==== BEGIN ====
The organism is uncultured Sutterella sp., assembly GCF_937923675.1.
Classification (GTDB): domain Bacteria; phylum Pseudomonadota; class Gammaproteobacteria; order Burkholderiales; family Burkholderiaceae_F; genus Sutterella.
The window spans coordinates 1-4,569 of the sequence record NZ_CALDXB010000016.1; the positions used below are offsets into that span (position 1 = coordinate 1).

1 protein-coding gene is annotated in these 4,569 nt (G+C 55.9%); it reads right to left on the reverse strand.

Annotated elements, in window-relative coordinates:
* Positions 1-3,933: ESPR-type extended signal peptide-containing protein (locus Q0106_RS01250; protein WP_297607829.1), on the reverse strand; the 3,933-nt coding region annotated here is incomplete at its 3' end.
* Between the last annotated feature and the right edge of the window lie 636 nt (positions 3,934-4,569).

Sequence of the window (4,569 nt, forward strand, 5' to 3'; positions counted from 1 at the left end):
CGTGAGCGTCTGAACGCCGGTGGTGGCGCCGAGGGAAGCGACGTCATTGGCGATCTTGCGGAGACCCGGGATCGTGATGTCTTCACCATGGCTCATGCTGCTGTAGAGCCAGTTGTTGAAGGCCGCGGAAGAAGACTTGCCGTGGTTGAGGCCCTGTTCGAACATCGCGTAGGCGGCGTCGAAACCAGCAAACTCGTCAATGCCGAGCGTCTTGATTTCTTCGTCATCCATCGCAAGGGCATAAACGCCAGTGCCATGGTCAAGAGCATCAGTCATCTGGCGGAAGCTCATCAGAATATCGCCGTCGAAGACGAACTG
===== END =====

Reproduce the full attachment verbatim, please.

The organism is uncultured Sutterella sp., assembly GCF_937923675.1.
Classification (GTDB): domain Bacteria; phylum Pseudomonadota; class Gammaproteobacteria; order Burkholderiales; family Burkholderiaceae_F; genus Sutterella.
The window spans coordinates 1-4,569 of the sequence record NZ_CALDXB010000016.1; the positions used below are offsets into that span (position 1 = coordinate 1).

1 protein-coding gene is annotated in these 4,569 nt (G+C 55.9%); it reads right to left on the reverse strand.

Annotated elements, in window-relative coordinates:
* Positions 1-3,933: ESPR-type extended signal peptide-containing protein (locus Q0106_RS01250; protein WP_297607829.1), on the reverse strand; the 3,933-nt coding region annotated here is incomplete at its 3' end.
* Between the last annotated feature and the right edge of the window lie 636 nt (positions 3,934-4,569).

Sequence of the window (4,569 nt, forward strand, 5' to 3'; positions counted from 1 at the left end):
CGTGAGCGTCTGAACGCCGGTGGTGGCGCCGAGGGAAGCGACGTCATTGGCGATCTTGCGGAGACCCGGGATCGTGATGTCTTCACCATGGCTCATGCTGCTGTAGAGCCAGTTGTTGAAGGCCGCGGAAGAAGACTTGCCGTGGTTGAGGCCCTGTTCGAACATCGCGTAGGCGGCGTCGAAACCAGCAAACTCGTCAATGCCGAGCGTCTTGATTTCTTCGTCATCCATCGCAAGGGCATAAACGCCAGTGCCATGGTCAAGAGCATCAGTCATCTGGCGGAAGCTCATCAGAATATCGCCGTCGAAGACGAACTG